Skip to main content
ARS Home » Northeast Area » Wyndmoor, Pennsylvania » Eastern Regional Research Center » Residue Chemistry and Predictive Microbiology Research » Research » Publications at this Location » Publication #361595

Research Project: Integration of Multiple Interventions to Enhance Microbial Safety, Quality, and Shelf-life of Foods

Location: Residue Chemistry and Predictive Microbiology Research

Title: Interaction of gaseous chlorine dioxide and mild heat on the inactivation of Salmonella on almonds

item WANG, LIN - Collaborator
item Fan, Xuetong
item Gurtler, Joshua
item WANG, WENLI - Zhenjiang University

Submitted to: Journal of Food Protection
Publication Type: Peer Reviewed Journal
Publication Acceptance Date: 6/16/2019
Publication Date: 9/19/2019
Citation: Wang, L., Fan, X., Gurtler, J., Wang, W. 2019. Interaction of gaseous chlorine dioxide and mild heat on the inactivation of Salmonella on almonds. Journal of Food Protection. 82(10):1729–1735.

Interpretive Summary: Salmonella outbreaks have been associated with raw almonds. Therefore, the USDA and the Almond Board of California mandate pasteurizing the nuts to attain a minimum of 4-logs (99.99%) reduction of Salmonella. The present study evaluated the combination of gaseous chlorine dioxide and mild heating for the reduction of Salmonella on raw almonds. Results demonstrated that applying gaseous chlorine dioxide at 55 degrees centigrade achieved greater than 4 logs of reduction of Salmonella on almonds. This study establishes the relevant conditions of chlorine dioxide needed to meet the mandatory goal of almond pasteurization.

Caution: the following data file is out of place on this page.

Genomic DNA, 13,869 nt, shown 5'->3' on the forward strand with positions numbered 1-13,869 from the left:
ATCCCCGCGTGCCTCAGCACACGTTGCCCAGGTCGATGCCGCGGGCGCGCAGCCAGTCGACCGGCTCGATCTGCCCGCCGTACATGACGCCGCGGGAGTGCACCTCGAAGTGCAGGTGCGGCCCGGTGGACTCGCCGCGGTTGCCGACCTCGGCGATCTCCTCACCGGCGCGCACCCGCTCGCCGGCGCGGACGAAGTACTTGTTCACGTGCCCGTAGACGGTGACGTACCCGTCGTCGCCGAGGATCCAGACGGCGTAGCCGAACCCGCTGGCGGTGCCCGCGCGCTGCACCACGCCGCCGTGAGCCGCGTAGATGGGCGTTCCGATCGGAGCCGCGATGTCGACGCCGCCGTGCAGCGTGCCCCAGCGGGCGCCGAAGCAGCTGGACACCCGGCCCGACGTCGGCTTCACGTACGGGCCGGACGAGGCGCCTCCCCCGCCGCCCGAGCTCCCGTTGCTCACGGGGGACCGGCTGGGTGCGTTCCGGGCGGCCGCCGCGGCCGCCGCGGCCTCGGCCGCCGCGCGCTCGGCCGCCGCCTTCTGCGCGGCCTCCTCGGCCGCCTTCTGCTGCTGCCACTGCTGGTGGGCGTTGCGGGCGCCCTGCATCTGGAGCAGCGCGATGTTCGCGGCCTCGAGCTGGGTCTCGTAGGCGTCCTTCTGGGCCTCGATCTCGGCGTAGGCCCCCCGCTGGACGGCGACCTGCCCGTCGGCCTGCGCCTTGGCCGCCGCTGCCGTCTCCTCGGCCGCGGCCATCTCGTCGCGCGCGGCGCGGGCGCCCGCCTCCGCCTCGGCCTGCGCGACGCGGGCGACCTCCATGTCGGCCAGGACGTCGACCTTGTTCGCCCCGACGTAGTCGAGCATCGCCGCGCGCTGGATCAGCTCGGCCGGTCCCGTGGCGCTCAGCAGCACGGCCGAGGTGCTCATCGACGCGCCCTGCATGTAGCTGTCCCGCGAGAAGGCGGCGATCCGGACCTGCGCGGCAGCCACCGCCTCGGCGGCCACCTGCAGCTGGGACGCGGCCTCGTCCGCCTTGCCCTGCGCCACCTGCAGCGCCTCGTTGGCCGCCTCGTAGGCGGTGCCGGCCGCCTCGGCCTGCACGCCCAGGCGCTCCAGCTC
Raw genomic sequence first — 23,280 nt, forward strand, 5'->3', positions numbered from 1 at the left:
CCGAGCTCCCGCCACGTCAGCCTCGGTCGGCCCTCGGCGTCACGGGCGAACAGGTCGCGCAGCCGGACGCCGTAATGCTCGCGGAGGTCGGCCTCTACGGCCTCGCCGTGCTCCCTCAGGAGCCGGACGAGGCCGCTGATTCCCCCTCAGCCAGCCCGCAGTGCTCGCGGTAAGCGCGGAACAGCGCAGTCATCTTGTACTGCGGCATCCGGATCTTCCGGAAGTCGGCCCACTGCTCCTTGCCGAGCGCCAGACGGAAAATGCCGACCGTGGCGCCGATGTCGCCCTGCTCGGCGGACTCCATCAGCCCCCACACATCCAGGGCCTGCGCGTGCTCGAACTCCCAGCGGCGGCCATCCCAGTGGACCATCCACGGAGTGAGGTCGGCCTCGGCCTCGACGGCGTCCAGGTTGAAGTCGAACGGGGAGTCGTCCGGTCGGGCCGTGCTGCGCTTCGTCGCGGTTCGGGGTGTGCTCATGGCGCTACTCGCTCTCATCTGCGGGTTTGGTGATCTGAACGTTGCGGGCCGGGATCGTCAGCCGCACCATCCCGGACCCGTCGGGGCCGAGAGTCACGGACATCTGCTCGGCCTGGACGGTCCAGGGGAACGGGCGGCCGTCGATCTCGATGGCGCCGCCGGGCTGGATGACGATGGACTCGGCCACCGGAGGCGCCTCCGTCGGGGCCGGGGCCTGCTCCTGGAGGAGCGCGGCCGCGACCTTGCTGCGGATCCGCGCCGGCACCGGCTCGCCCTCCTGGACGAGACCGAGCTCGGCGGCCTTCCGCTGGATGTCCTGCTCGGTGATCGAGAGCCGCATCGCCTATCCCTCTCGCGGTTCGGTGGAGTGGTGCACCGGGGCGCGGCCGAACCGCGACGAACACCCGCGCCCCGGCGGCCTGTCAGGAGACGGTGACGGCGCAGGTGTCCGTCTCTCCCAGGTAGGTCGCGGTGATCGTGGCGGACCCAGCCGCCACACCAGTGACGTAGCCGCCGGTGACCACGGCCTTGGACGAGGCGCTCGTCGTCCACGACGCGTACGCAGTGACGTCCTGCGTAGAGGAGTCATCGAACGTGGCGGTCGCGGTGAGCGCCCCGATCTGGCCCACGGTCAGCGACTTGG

Technical Abstract: Salmonella on almonds were studied. Almonds, dip inoculated with a two-strain cocktail of attenuated Salmonella Typhimurium, were treated with three different concentrations of ClO2 at ambient temperature (ca. 22 deg C), 45, 50, 55 and 60 deg C for 4 h and >90% relative humidity. Concentrations of ClO2 during treatments were measured and populations of Salmonella were determined following treatments. Results demonstrated that ClO2 at concentrations of >4 mg/L and ambient temperature only reduced populations of Salmonella by 1.46 log CFU/g. With increasing treatment temperature, the efficacy of gaseous ClO2 increased. At 55 and 60 deg C, >1 mg/L ClO2 and 4 h treatments, >4 log CFU/g of Salmonella were inactivated. The >4 log reductions of the bacterium by gaseous ClO2 at 55 deg C was confirmed using a three-strain cocktail of pathogenic Salmonella. Overall, results demonstrated that mild heating is necessary for gaseous ClO2 to achieve >4 log CFU/g inactivation of Salmonella on almonds.